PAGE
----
Thanks,

Trapped in Love

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Dear Trapped in Love,

I highly recommend that you seek professional help. I start with this recommendation because you are in an abusive relationship and have become an enabler. Also, you have become a victim yourself. Whenever I speak with women who are in similar situations, I tell them to never become a victim of someone else’s unresolved pain. Addressing your fiancé’s pain should not be your primary objective in the relationship.

Sometimes you have to step back so others can step up. You cannot want something for someone more than they want it for themselves. If you continue on this path of enabling your fiancé to play the victim role you will live a life trying to carry a load that is not yours to carry.

Sometimes you have to step back so others can step up.

Tell him that you want to be present in his life, but not responsible for it. Let him know that your love in unwavering, but your peace of mind is not. This means that sometimes loving others from afar is the best kind of love. He might not understand this, but he has to learn how not to push people away because his father ran away. I admire you for sticking with him and not kicking him when he is down, but I do not want you to get kicked either.

Let him know that your love in unwavering, but your peace of mind is not.

Once again, I remind you that you should never become a victim of someone else’s unresolved pain. With this in mind, seek premarital counseling and let your counselor know how you feel. Feeling trapped is not a healthy emotion. Whatever you do please do not make excuses for abusive behavior. If you make excuses while it is verbal, you will also make excuses when it becomes physical. Get the help that you need and hopefully your fiancé might be willing to get help as well.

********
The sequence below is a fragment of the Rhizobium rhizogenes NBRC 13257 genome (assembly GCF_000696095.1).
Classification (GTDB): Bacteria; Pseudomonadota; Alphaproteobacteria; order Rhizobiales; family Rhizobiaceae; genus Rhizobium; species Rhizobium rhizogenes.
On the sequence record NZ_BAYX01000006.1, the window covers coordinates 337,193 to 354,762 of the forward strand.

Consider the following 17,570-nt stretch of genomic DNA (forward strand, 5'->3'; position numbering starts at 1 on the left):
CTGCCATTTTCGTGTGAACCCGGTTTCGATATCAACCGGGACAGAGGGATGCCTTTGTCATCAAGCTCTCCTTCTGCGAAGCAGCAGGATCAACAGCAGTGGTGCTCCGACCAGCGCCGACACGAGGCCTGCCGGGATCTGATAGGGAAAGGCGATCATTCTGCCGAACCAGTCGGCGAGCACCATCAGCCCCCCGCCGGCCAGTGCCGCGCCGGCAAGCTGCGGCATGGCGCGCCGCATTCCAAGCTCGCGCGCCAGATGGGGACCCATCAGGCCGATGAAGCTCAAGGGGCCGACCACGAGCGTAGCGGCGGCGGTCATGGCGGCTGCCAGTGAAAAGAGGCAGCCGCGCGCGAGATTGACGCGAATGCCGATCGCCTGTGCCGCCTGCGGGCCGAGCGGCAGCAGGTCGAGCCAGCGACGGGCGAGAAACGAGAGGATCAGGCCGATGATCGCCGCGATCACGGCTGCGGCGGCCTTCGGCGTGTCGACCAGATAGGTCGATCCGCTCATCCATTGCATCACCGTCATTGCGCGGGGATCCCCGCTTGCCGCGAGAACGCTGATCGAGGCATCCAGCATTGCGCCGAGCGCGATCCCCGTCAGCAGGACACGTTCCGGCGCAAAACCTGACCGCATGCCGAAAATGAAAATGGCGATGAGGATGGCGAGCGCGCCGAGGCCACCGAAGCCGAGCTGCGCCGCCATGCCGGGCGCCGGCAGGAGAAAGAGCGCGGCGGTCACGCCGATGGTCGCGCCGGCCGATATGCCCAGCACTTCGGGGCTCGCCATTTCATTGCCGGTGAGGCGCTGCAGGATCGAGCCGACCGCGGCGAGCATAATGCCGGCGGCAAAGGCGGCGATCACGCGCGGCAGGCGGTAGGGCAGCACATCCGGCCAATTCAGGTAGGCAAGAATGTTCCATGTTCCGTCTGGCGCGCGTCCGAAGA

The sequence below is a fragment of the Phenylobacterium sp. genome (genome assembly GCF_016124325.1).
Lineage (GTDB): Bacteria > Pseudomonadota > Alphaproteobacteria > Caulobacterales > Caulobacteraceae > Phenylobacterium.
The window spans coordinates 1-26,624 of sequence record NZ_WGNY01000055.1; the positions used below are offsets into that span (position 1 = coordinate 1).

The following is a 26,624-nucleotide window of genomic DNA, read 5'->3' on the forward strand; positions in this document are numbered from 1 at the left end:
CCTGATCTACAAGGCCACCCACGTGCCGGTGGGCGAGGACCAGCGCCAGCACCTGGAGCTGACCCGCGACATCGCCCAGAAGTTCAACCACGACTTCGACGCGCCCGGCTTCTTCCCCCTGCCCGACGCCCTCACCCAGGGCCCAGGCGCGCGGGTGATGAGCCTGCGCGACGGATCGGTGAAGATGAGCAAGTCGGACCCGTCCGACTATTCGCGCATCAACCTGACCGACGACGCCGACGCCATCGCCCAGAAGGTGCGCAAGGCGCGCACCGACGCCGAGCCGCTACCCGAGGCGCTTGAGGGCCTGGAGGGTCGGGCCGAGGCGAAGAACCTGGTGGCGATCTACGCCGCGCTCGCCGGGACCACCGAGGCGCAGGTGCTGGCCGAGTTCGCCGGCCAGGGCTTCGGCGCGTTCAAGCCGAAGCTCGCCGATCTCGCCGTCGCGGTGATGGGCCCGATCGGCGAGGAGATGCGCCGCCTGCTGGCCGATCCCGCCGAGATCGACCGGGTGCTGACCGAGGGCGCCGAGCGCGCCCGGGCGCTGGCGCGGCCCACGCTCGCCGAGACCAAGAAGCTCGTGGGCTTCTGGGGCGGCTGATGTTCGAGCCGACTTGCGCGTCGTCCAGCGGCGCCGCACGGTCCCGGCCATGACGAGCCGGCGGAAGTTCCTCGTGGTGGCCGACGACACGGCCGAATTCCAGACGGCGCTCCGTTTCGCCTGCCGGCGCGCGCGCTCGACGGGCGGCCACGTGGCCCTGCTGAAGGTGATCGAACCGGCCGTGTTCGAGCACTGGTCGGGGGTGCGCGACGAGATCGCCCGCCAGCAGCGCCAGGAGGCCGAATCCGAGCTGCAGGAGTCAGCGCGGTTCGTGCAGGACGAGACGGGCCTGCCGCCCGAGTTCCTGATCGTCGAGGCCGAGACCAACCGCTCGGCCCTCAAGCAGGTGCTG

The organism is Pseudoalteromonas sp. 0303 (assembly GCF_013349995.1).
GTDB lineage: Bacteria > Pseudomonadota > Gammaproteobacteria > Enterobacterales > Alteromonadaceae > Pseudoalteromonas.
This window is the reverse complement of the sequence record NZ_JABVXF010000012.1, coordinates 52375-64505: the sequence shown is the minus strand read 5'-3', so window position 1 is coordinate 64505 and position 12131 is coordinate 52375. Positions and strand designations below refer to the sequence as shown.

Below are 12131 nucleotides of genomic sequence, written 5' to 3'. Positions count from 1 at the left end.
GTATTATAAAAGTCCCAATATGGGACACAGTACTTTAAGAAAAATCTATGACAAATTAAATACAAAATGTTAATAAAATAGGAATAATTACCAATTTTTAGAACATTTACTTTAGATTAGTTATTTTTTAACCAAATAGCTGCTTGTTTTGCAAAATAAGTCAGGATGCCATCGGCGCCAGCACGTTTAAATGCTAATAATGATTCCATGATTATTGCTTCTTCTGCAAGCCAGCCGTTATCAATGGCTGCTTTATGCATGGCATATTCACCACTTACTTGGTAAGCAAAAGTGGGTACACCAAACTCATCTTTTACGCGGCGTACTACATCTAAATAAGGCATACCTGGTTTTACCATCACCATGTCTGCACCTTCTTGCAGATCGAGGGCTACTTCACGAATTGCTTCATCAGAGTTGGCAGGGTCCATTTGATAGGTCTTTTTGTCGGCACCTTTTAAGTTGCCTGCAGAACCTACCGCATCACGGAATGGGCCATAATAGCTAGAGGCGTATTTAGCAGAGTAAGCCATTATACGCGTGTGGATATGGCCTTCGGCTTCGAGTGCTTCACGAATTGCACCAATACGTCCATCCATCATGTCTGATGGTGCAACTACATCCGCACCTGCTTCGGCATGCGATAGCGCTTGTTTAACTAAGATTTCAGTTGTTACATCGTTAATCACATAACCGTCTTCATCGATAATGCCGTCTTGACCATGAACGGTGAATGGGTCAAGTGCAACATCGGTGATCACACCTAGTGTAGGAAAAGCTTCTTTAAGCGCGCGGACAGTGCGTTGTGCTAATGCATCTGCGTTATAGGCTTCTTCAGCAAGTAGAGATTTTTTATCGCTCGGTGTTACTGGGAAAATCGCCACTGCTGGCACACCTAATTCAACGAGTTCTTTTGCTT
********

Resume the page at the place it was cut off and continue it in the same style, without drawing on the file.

Best regards,

Dr. Buckingham

If you have questions for Dr. Dwayne Buckingham regarding relationships (married, single, etc), parenting, or personal growth and development, please send an email to askdrbuckingham@gmail.com

Disclaimer: The ideas, opinions and recommendations contained in this post are not intended as a substitute for seeking professional counseling or guidance. Any concerns or questions that you have about relationships or any other source of potential distress should be discussed with a professional, in person. The author is not liable or responsible for any personal or relational distress, loss or damage allegedly arising from any information or recommendations in this post.

About the author

Dwayne Buckingham wrote 187 articles on this blog.

Dr. Dwayne L. Buckingham, author of Qualified, yet Single: Why Good Men Remain Single and Unconditional Love: What Every Woman and Man Desires in a Relationship, is a highly acclaimed international clinical psychotherapist, life coach, relationship and resiliency expert, motivational speaker and corporate consultant. He is also the President and Chief Executive Officer of R.E.A.L. Horizons Consulting Service, located in Silver Spring, Maryland. To learn more about Dr. Dwayne L. Buckingham visit his website at www.DrBuckingham.com.